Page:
Holly Hunter as Billie Jean King
Ron Silver as Bobby Riggs
Matt Letscher as Larry King
Bob Gunton as Jerry Perenchio
Jacqueline McKenzie as Margaret Court
Elizabeth Berridge as Rosie Casals
Vincent Van Patten as Lornie Kuhle
Caitlin Martin as Chris Evert
Gerry Becker as Ted Tinling
Michael Mantell as Sidney Schlenker
Kali Rocha as Connie
Maureen Mueller as Judith
Patrick Kerr as Rheo
Dolby Digital Surround Sound
Running Time: 88 Minutes
This movie was originally released on TV in 2001. The following is from the DVD cover:
“Academy Award(R) winner Holly Hunter (Best Actress, The Piano, 1993) stars as tennis legend Billie Jean King in this highly entertaining flashback to 1973’s historic “Battle of the Sexes.” When aging, chauvinistic tennis pro Bobby Riggs (Ron Silver — Ali, Reversal of Fortune) begins to challenge the world’s top ladies players, King confidently rises to the test — not for herself, but to defend the honor of women everywhere. Months of hype culminate in an epic match at Houston’s Astrodome that transcends sport and captivates a massive national audience. With a great cast portraying memorable, larger-than-life personalities, this outstanding feature serves up something for everyone.”
When Billie Beat Bobby is rated PG for language and thematic elements.
I can’t say I’m a big fan of tennis, movies about women’s sports, or tales of women’s liberation from the 60’s and 70’s. However, I still enjoyed When Billie Beat Bobby. It is an entertaining story filled with colorful characters and it gives a snapshot of an era unfamiliar to many younger audiences today. It also sheds light on an interesting page from sports history. I had heard of the tennis match between Bobby Riggs and Billie Jean King, but I didn’t know that many details behind it. This movie brings all the real life characters to center stage and tells their stories. It also vividly paints the picture of how this tennis match was a big turning point for women’s liberation and how it was much more than a publicity stunt for an over-the-hill, male chauvinist tennis star. The movie shows how the match inspired many women all over the U.S..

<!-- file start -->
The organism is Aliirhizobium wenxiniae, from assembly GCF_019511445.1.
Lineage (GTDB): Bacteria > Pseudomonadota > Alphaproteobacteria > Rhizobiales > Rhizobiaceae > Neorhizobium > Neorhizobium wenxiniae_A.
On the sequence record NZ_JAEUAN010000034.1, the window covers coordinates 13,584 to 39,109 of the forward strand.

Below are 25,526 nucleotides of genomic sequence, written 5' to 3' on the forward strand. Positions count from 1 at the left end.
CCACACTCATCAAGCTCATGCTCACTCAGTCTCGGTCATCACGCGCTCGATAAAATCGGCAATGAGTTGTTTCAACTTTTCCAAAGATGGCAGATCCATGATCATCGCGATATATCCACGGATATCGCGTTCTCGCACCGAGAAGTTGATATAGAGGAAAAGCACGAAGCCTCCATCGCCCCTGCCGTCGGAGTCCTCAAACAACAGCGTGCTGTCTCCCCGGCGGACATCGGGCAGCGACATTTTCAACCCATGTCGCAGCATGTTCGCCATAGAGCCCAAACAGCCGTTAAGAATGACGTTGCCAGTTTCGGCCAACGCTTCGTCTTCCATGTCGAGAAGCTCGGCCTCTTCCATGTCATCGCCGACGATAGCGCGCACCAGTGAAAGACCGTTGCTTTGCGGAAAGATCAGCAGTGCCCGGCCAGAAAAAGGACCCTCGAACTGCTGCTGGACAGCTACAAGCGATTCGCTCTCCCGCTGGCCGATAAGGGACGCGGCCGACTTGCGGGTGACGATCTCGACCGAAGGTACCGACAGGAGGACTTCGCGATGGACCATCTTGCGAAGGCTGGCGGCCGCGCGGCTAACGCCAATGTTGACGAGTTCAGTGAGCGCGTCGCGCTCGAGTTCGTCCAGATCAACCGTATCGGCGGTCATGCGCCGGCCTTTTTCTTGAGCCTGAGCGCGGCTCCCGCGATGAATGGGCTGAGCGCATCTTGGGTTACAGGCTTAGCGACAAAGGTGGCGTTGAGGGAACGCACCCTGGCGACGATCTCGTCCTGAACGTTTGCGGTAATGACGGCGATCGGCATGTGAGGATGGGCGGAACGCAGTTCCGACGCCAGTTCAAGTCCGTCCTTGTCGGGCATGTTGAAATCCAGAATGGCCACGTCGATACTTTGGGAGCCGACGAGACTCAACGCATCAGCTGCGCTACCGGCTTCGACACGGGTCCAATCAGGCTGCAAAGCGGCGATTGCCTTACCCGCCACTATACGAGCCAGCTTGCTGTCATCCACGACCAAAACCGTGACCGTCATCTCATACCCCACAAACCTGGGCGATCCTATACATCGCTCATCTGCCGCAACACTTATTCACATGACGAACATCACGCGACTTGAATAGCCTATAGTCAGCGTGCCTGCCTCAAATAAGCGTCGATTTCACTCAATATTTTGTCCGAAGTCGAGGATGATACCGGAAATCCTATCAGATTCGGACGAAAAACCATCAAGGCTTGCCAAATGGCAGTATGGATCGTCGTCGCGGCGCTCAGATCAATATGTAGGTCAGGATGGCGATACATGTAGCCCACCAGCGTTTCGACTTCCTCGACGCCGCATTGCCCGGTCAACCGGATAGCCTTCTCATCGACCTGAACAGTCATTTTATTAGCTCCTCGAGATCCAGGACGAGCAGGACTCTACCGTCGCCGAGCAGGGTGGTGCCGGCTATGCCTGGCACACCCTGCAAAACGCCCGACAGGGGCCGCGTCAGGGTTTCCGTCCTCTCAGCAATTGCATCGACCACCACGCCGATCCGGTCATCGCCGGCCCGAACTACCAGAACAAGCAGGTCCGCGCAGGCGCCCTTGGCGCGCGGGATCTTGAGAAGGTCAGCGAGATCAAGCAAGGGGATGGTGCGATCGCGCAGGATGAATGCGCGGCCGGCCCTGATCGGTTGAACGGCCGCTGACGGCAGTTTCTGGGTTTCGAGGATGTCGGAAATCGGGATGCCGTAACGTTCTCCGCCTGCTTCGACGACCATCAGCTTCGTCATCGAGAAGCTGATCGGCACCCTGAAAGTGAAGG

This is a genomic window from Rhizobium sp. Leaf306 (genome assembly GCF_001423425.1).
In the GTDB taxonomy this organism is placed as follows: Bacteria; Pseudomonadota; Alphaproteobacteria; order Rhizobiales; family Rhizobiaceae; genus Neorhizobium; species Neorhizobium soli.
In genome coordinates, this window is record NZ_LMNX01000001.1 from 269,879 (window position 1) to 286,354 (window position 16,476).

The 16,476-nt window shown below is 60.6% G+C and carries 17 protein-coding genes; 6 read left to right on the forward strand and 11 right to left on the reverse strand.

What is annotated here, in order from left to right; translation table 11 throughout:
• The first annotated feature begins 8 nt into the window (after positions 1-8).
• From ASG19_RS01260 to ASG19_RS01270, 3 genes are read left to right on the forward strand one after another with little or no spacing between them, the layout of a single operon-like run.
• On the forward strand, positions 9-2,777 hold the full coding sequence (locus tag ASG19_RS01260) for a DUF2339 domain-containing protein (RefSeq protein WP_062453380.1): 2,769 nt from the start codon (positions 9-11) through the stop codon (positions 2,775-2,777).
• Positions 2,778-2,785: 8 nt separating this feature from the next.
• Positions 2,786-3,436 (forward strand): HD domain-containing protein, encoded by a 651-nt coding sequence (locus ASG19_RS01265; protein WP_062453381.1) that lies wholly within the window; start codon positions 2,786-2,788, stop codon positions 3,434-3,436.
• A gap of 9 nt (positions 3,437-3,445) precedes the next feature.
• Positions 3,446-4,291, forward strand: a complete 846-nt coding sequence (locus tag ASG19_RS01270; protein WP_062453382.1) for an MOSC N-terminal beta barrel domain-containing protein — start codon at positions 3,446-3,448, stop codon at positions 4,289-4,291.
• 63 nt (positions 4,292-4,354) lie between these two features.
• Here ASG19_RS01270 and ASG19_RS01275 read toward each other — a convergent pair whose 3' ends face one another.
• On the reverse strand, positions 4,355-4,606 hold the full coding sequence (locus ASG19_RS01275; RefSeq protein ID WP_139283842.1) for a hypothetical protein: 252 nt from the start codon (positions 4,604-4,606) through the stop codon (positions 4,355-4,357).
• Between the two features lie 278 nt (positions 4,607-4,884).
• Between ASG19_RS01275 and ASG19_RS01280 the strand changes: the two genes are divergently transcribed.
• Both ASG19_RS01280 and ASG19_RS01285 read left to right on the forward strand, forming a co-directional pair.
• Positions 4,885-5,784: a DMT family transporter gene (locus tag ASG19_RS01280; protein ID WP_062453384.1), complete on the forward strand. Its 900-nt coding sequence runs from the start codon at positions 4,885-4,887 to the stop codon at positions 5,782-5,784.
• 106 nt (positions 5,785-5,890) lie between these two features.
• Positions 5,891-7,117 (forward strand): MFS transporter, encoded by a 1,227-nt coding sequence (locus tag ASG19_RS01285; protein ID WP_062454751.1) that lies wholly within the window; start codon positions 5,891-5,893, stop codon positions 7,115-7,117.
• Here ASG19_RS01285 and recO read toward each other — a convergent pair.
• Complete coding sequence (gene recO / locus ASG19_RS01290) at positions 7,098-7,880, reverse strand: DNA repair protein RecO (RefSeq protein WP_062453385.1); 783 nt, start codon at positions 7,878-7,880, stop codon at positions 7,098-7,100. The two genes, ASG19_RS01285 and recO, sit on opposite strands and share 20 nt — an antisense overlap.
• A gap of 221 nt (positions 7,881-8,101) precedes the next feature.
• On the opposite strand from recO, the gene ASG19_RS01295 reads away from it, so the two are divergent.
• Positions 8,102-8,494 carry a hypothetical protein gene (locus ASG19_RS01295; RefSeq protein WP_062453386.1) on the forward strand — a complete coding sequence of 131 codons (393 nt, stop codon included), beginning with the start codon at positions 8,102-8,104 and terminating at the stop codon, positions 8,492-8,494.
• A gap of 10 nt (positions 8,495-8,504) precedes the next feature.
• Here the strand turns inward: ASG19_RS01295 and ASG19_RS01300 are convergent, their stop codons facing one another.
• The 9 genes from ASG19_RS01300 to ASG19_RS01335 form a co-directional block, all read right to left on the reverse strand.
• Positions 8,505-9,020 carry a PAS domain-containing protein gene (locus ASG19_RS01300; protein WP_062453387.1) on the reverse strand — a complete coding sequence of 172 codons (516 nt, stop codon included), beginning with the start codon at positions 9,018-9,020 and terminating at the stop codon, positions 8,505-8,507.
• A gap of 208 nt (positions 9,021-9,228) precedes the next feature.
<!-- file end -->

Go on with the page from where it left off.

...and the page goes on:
What really makes When Billie Beat Bobby are the fine performances. Holly Hunter is really good as Billie Jean King. She’s so spunky, competitive, and energetic that it’s easy to like her. Billie simultaneously humors Bobby Riggs and wants to strangle him. Her alternate roles as a gracious competitor and a cutthroat athlete are wonderfully portrayed. Ron Silver is also good as Bobby Riggs. Silver is so chauvinistic and such a showman that you want to slap him, but he’s also sympathetic as a tennis player past his prime. Silver plays Riggs so over the top (like he really was) that it becomes quite enjoyable to see him fall hard when Billie inevitably beats him. About the only bad casting in this movie is the otherwise entertaining Fred Willard as Howard Cosell. He’s the worst Cosell I think I’ve ever seen on the screen.
If you’re looking for a good sports comedy or if you’re a fan of Holly Hunter, then When Billie Beat Bobby is a movie you’re going to want to check out.
There are no bonus features on this DVD.
The Bottom Line:
Fans of sports comedies, Holly Hunter, or movies about women’s liberation will thoroughly enjoy When Billie Beat Bobby.